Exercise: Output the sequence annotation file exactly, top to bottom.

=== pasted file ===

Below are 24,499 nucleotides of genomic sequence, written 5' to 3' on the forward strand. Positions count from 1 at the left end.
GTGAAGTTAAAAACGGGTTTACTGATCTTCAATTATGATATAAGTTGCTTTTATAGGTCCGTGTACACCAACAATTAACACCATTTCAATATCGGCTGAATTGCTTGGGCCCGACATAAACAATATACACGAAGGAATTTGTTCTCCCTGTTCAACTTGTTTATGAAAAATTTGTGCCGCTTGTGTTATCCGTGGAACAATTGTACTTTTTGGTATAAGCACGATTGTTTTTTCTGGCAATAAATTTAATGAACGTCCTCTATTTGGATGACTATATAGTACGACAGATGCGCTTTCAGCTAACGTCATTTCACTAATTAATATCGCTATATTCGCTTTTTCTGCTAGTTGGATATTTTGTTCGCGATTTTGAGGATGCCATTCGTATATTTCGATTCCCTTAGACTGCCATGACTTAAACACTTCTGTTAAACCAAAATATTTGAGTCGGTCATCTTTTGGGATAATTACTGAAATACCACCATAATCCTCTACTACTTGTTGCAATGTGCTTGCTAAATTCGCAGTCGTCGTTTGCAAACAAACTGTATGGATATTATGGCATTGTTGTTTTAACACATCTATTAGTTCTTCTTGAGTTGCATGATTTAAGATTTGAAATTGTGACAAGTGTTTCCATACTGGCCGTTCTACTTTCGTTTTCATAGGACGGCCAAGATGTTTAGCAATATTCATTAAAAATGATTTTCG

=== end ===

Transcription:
Below are 24,499 nucleotides of genomic sequence, written 5' to 3' on the forward strand. Positions count from 1 at the left end.
GTGAAGTTAAAAACGGGTTTACTGATCTTCAATTATGATATAAGTTGCTTTTATAGGTCCGTGTACACCAACAATTAACACCATTTCAATATCGGCTGAATTGCTTGGGCCCGACATAAACAATATACACGAAGGAATTTGTTCTCCCTGTTCAACTTGTTTATGAAAAATTTGTGCCGCTTGTGTTATCCGTGGAACAATTGTACTTTTTGGTATAAGCACGATTGTTTTTTCTGGCAATAAATTTAATGAACGTCCTCTATTTGGATGACTATATAGTACGACAGATGCGCTTTCAGCTAACGTCATTTCACTAATTAATATCGCTATATTCGCTTTTTCTGCTAGTTGGATATTTTGTTCGCGATTTTGAGGATGCCATTCGTATATTTCGATTCCCTTAGACTGCCATGACTTAAACACTTCTGTTAAACCAAAATATTTGAGTCGGTCATCTTTTGGGATAATTACTGAAATACCACCATAATCCTCTACTACTTGTTGCAATGTGCTTGCTAAATTCGCAGTCGTCGTTTGCAAACAAACTGTATGGATATTATGGCATTGTTGTTTTAACACATCTATTAGTTCTTCTTGAGTTGCATGATTTAAGATTTGAAATTGTGACAAGTGTTTCCATACTGGCCGTTCTACTTTCGTTTTCATAGGACGGCCAAGATGTTTAGCAATATTCATTAAAAATGATTTTCG